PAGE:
Following through on a promise made last September, Oracle will now offer its legacy JRockit Java Virtual Machine (JVM) at no cost for personal and internal use.

The company, however, will not release the underlying JRockit code as open source, according to a blog post announcing the release and written by Henrik Ståhl, JRockit program manager.

This move to free the enterprise Java runtime software is part of a larger plan to unify the plethora of JVMs that Oracle now possesses, thanks to its 2010 acquisition of Sun Microsystems and its 2008 acquisition of BEA Systems.

BEA Systems originally created the JRockit JVM, which Oracle later folded into its own Fusion middleware stack. JRockit features a number of enterprise-friendly features, such as an advanced management console and a robust set of diagnostic tools.

During last year's JavaOne conference, Oracle announced it had started merging the best bits from JRockit with Sun's own JVM, and releasing the code in a combined open source JVM within the OpenJDK package. Oracle is also merging elements of its legacy Java standard edition JVM, named HotSpot, into the OpenJDK as well.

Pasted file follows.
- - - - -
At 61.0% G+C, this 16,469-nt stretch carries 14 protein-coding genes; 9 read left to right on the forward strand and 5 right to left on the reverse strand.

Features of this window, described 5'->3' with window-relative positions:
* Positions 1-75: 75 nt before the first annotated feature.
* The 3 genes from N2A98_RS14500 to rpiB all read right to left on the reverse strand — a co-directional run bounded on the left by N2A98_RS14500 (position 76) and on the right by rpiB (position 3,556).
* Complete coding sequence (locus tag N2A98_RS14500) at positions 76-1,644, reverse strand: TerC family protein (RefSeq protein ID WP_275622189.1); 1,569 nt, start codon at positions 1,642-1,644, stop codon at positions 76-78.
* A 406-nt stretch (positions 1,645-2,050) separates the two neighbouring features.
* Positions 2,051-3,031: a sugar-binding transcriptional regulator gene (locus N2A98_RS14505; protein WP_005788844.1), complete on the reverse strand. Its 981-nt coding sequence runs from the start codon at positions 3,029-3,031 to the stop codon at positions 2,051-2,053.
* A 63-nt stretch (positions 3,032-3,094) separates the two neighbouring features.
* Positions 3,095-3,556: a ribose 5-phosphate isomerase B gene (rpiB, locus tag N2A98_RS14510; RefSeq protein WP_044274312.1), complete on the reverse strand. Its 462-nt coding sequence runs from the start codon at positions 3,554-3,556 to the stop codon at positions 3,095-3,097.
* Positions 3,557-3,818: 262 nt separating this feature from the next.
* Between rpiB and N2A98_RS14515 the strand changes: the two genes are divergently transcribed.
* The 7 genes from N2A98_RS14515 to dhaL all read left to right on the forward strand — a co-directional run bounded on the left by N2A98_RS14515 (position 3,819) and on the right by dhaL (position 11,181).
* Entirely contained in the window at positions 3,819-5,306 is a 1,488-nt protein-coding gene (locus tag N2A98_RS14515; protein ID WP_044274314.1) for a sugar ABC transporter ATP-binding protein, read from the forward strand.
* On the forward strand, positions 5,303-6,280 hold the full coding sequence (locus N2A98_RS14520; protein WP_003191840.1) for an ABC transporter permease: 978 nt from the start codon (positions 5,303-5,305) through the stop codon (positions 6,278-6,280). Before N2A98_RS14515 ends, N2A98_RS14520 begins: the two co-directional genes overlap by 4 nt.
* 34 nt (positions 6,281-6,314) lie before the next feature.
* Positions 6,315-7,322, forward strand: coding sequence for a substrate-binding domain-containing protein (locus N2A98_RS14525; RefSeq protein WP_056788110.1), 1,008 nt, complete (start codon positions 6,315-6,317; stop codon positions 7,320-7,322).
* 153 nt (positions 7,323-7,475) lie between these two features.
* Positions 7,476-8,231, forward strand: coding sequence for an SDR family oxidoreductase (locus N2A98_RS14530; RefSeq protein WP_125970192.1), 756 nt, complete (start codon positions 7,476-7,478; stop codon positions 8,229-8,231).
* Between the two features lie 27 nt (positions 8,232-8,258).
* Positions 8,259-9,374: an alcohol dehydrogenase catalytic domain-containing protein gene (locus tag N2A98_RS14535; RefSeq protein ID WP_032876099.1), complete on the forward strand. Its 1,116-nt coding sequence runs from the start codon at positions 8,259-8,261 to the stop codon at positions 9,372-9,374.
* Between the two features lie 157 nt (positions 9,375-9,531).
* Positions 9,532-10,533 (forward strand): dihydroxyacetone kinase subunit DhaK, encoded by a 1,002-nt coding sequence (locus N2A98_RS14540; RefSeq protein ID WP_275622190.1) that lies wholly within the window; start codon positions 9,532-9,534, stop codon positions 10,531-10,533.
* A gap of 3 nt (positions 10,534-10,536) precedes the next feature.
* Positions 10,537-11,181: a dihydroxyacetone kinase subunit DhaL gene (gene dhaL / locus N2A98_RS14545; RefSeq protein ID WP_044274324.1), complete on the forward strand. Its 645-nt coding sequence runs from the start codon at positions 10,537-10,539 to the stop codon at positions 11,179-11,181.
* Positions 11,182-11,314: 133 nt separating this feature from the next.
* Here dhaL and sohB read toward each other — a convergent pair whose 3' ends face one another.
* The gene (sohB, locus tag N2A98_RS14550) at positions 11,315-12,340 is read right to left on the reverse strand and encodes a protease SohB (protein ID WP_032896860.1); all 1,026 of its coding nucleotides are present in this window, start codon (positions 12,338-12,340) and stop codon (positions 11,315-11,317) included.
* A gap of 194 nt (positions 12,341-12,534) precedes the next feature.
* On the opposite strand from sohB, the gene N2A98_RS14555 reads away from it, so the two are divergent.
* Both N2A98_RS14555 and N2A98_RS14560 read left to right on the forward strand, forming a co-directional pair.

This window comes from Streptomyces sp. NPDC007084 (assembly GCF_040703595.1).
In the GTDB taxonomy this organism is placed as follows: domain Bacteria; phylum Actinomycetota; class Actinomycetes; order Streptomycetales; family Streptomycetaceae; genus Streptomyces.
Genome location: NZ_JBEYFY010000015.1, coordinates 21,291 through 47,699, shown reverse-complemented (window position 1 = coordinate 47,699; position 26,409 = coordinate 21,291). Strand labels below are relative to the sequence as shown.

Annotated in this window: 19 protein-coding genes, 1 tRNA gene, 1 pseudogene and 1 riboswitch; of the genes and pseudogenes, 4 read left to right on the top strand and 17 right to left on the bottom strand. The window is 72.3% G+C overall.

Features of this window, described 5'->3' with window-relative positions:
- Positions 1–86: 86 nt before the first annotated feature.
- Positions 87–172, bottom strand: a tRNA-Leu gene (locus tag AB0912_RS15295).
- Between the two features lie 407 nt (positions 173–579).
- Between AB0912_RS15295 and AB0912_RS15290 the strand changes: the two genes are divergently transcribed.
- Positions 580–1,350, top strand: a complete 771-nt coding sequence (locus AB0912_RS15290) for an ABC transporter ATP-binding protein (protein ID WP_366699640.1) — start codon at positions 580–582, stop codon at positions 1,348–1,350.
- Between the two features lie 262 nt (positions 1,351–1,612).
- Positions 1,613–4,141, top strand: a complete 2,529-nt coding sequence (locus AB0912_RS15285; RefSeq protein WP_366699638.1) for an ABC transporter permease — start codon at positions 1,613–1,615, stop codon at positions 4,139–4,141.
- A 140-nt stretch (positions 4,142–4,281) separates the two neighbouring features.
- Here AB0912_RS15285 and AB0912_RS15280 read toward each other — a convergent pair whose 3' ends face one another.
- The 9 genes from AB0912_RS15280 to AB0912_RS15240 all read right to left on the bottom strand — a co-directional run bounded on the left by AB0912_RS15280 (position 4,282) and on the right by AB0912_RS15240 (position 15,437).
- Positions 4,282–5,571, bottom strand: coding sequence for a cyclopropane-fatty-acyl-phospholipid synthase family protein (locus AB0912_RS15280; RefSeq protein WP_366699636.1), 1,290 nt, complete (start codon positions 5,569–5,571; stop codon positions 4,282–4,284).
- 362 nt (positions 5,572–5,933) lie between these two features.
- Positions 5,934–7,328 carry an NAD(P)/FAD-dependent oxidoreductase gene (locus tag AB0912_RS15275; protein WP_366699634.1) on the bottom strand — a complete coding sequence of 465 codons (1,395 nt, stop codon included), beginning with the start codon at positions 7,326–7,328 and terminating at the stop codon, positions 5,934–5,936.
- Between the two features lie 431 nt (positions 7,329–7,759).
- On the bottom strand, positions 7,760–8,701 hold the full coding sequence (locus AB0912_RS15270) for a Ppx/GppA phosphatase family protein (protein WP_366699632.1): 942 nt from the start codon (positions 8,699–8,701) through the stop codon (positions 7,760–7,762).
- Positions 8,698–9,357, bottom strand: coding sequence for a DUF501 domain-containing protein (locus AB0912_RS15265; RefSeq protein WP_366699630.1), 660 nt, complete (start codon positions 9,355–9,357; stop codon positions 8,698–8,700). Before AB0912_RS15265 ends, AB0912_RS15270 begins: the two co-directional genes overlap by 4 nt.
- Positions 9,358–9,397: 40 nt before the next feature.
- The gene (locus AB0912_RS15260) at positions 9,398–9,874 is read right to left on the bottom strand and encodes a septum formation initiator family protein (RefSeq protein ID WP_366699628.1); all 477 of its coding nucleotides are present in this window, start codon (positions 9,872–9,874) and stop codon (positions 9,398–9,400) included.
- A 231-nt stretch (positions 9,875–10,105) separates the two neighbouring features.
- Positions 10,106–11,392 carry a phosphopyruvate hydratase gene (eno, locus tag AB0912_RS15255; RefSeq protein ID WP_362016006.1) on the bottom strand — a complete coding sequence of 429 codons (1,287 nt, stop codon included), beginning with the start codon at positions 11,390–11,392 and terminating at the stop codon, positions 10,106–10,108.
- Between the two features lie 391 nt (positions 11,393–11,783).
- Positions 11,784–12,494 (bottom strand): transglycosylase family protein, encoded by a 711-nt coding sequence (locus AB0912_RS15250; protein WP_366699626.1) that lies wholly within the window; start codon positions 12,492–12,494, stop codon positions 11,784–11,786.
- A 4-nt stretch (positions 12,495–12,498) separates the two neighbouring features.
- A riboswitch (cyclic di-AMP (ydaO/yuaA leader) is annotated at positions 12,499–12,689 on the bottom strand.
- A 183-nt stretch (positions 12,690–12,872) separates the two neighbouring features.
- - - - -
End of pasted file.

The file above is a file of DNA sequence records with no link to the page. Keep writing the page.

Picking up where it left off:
The JRockit software is now available at no cost for personal use, as well as for internal organisational use. A new licence, which is a slightly modified version of the Sun Binary Code Licence, describes the terms of use. JRockit can be downloaded from the Oracle Technology Network.

The low latency real-time edition of JRockit will not be part of the free package, though the company will still offer this version commercially.